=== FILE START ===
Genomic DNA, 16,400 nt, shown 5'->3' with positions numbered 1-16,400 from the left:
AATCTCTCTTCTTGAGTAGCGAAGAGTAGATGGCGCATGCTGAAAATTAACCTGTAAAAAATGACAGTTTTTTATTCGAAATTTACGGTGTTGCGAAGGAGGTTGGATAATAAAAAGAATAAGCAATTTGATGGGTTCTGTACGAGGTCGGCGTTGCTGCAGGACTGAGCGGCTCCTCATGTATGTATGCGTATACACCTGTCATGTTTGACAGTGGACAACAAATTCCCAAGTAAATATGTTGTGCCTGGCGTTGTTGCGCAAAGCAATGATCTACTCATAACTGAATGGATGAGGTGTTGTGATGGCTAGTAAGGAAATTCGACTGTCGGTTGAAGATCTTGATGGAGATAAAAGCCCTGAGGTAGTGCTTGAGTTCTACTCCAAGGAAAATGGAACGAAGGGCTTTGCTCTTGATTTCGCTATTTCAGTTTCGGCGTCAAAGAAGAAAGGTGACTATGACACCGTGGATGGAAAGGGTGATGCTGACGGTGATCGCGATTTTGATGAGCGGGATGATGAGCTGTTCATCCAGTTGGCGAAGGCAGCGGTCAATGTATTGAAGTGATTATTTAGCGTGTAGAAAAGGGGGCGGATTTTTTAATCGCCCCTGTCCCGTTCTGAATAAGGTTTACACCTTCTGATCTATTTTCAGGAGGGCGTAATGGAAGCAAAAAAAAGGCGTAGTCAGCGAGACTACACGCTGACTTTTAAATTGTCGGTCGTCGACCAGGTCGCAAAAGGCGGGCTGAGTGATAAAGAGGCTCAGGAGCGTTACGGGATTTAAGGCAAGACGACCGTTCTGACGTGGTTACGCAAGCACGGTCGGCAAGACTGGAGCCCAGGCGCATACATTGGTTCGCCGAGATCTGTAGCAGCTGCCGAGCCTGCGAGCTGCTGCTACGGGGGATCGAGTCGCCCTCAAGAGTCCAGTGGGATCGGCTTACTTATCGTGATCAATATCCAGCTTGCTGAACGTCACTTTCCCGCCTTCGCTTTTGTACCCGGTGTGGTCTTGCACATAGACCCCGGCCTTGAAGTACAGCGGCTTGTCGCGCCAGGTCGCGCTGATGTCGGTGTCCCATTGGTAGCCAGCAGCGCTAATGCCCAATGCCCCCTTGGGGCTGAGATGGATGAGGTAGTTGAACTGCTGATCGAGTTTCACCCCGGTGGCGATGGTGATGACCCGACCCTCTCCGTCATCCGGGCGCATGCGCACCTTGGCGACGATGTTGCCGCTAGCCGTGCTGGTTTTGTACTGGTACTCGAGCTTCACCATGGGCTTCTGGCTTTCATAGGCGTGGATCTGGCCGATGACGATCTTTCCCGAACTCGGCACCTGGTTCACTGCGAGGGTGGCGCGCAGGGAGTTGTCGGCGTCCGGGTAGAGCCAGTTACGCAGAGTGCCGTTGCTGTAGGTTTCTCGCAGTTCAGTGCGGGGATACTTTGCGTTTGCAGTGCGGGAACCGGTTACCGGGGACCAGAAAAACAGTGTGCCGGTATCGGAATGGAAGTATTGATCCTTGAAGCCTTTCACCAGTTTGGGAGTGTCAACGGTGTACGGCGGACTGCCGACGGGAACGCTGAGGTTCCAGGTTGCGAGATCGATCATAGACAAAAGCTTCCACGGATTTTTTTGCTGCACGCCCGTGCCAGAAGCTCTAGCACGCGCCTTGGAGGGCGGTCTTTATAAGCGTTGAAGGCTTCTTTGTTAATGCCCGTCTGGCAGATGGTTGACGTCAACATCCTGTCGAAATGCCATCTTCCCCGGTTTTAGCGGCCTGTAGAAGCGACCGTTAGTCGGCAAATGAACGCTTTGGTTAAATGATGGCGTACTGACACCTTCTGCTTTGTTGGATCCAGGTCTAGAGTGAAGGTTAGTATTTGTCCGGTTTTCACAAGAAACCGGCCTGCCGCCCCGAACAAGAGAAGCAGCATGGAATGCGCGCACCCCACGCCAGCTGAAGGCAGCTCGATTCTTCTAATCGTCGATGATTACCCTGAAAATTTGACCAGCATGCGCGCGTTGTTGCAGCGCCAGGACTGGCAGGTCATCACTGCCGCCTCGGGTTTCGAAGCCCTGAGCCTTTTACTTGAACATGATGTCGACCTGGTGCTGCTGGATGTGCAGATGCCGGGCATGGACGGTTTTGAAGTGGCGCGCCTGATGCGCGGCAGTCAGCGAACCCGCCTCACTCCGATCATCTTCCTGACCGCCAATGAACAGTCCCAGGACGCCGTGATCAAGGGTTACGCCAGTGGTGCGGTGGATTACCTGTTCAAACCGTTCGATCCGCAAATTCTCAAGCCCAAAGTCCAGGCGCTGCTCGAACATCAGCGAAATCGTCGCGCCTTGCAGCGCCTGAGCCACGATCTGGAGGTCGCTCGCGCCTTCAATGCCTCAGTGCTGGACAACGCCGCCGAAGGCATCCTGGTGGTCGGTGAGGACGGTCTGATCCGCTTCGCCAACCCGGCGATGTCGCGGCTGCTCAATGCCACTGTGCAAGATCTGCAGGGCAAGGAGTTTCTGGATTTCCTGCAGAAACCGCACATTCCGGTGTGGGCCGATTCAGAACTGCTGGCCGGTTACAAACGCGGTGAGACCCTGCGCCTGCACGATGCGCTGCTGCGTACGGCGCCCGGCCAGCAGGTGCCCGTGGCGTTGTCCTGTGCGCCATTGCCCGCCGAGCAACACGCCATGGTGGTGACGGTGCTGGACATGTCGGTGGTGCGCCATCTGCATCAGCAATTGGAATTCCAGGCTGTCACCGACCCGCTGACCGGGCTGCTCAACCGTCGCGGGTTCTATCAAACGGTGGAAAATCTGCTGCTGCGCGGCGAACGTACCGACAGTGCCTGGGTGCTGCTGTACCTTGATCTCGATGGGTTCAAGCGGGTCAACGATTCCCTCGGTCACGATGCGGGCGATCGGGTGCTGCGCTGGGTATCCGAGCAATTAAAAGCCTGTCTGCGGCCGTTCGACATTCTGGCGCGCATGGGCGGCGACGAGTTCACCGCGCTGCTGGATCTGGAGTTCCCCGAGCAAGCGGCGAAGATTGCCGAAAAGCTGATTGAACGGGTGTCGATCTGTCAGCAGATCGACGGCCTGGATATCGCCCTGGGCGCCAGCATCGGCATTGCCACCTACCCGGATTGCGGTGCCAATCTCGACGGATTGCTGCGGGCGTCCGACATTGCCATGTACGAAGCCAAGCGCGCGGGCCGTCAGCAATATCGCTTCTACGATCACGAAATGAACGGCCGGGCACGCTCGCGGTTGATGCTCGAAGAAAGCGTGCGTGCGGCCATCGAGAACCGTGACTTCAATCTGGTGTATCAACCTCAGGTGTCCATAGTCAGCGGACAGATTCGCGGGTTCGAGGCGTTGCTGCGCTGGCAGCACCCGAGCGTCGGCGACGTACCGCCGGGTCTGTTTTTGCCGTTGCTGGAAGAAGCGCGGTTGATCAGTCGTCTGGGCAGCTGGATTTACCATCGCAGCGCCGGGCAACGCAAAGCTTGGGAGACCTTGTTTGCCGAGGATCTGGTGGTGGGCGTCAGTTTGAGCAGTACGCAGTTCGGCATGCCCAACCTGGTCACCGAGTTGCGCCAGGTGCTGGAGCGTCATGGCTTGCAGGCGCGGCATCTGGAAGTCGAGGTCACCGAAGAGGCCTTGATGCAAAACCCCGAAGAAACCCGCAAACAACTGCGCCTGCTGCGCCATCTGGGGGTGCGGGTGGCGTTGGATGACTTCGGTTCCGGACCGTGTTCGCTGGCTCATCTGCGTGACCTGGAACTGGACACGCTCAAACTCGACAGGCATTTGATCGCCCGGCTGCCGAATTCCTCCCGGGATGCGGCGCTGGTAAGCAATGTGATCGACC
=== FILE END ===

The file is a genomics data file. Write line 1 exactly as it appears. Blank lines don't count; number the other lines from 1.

Genomic DNA, 16,400 nt, shown 5'->3' with positions numbered 1-16,400 from the left: